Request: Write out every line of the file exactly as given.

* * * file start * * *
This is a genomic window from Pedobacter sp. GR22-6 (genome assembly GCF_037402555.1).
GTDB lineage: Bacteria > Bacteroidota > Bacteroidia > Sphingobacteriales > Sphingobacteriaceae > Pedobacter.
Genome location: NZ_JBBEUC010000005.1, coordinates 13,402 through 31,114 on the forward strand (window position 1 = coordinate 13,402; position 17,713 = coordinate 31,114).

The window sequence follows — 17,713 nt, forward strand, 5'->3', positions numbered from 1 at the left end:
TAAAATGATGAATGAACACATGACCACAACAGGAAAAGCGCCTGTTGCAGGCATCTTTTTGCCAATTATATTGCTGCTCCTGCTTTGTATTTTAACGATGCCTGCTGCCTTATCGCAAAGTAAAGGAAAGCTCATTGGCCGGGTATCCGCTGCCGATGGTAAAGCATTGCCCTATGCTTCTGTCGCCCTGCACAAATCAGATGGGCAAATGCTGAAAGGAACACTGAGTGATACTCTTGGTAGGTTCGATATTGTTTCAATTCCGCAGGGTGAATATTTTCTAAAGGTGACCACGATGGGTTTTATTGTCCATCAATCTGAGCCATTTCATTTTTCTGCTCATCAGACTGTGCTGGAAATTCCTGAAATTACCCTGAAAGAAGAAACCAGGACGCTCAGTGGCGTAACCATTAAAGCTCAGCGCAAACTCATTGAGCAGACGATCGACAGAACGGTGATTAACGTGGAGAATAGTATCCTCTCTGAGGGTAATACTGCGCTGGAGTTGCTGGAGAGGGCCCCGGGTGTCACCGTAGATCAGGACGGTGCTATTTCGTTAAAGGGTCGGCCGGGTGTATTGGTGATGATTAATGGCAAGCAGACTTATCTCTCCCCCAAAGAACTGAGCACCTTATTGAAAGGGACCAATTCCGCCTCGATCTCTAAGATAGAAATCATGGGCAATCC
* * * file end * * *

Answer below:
This is a genomic window from Pedobacter sp. GR22-6 (genome assembly GCF_037402555.1).
GTDB lineage: Bacteria > Bacteroidota > Bacteroidia > Sphingobacteriales > Sphingobacteriaceae > Pedobacter.
Genome location: NZ_JBBEUC010000005.1, coordinates 13,402 through 31,114 on the forward strand (window position 1 = coordinate 13,402; position 17,713 = coordinate 31,114).

The window sequence follows — 17,713 nt, forward strand, 5'->3', positions numbered from 1 at the left end:
TAAAATGATGAATGAACACATGACCACAACAGGAAAAGCGCCTGTTGCAGGCATCTTTTTGCCAATTATATTGCTGCTCCTGCTTTGTATTTTAACGATGCCTGCTGCCTTATCGCAAAGTAAAGGAAAGCTCATTGGCCGGGTATCCGCTGCCGATGGTAAAGCATTGCCCTATGCTTCTGTCGCCCTGCACAAATCAGATGGGCAAATGCTGAAAGGAACACTGAGTGATACTCTTGGTAGGTTCGATATTGTTTCAATTCCGCAGGGTGAATATTTTCTAAAGGTGACCACGATGGGTTTTATTGTCCATCAATCTGAGCCATTTCATTTTTCTGCTCATCAGACTGTGCTGGAAATTCCTGAAATTACCCTGAAAGAAGAAACCAGGACGCTCAGTGGCGTAACCATTAAAGCTCAGCGCAAACTCATTGAGCAGACGATCGACAGAACGGTGATTAACGTGGAGAATAGTATCCTCTCTGAGGGTAATACTGCGCTGGAGTTGCTGGAGAGGGCCCCGGGTGTCACCGTAGATCAGGACGGTGCTATTTCGTTAAAGGGTCGGCCGGGTGTATTGGTGATGATTAATGGCAAGCAGACTTATCTCTCCCCCAAAGAACTGAGCACCTTATTGAAAGGGACCAATTCCGCCTCGATCTCTAAGATAGAAATCATGGGCAATCC